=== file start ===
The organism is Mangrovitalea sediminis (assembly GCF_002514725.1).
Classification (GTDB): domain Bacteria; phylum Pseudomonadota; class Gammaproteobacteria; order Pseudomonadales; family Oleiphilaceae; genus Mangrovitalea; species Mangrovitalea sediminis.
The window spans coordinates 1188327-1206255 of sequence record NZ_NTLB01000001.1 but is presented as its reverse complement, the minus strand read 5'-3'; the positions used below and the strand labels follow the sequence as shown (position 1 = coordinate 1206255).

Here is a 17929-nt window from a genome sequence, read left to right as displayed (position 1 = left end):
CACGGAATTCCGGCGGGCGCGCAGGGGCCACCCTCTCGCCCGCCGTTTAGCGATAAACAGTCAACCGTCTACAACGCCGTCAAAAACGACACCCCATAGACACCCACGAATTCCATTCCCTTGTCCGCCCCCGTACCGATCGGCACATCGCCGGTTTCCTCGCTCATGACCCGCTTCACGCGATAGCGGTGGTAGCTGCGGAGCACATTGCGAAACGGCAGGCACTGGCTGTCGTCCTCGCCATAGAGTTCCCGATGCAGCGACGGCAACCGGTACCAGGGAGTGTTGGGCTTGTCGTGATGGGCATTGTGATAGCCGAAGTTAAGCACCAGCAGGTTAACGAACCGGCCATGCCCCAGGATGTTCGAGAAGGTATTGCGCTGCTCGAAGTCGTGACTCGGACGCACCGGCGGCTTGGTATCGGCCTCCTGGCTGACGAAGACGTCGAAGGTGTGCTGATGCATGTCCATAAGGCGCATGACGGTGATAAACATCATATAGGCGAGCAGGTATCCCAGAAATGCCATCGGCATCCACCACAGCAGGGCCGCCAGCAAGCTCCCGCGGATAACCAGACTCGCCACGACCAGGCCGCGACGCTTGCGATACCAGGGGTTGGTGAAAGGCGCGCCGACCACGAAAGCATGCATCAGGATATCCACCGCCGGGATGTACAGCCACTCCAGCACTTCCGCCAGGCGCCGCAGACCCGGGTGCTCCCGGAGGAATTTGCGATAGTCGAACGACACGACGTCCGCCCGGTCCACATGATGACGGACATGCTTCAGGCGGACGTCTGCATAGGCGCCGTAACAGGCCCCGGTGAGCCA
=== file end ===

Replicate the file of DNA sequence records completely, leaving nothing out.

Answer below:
The organism is Mangrovitalea sediminis (assembly GCF_002514725.1).
Classification (GTDB): domain Bacteria; phylum Pseudomonadota; class Gammaproteobacteria; order Pseudomonadales; family Oleiphilaceae; genus Mangrovitalea; species Mangrovitalea sediminis.
The window spans coordinates 1188327-1206255 of sequence record NZ_NTLB01000001.1 but is presented as its reverse complement, the minus strand read 5'-3'; the positions used below and the strand labels follow the sequence as shown (position 1 = coordinate 1206255).

Here is a 17929-nt window from a genome sequence, read left to right as displayed (position 1 = left end):
CACGGAATTCCGGCGGGCGCGCAGGGGCCACCCTCTCGCCCGCCGTTTAGCGATAAACAGTCAACCGTCTACAACGCCGTCAAAAACGACACCCCATAGACACCCACGAATTCCATTCCCTTGTCCGCCCCCGTACCGATCGGCACATCGCCGGTTTCCTCGCTCATGACCCGCTTCACGCGATAGCGGTGGTAGCTGCGGAGCACATTGCGAAACGGCAGGCACTGGCTGTCGTCCTCGCCATAGAGTTCCCGATGCAGCGACGGCAACCGGTACCAGGGAGTGTTGGGCTTGTCGTGATGGGCATTGTGATAGCCGAAGTTAAGCACCAGCAGGTTAACGAACCGGCCATGCCCCAGGATGTTCGAGAAGGTATTGCGCTGCTCGAAGTCGTGACTCGGACGCACCGGCGGCTTGGTATCGGCCTCCTGGCTGACGAAGACGTCGAAGGTGTGCTGATGCATGTCCATAAGGCGCATGACGGTGATAAACATCATATAGGCGAGCAGGTATCCCAGAAATGCCATCGGCATCCACCACAGCAGGGCCGCCAGCAAGCTCCCGCGGATAACCAGACTCGCCACGACCAGGCCGCGACGCTTGCGATACCAGGGGTTGGTGAAAGGCGCGCCGACCACGAAAGCATGCATCAGGATATCCACCGCCGGGATGTACAGCCACTCCAGCACTTCCGCCAGGCGCCGCAGACCCGGGTGCTCCCGGAGGAATTTGCGATAGTCGAACGACACGACGTCCGCCCGGTCCACATGATGACGGACATGCTTCAGGCGGACGTCTGCATAGGCGCCGTAACAGGCCCCGGTGAGCCA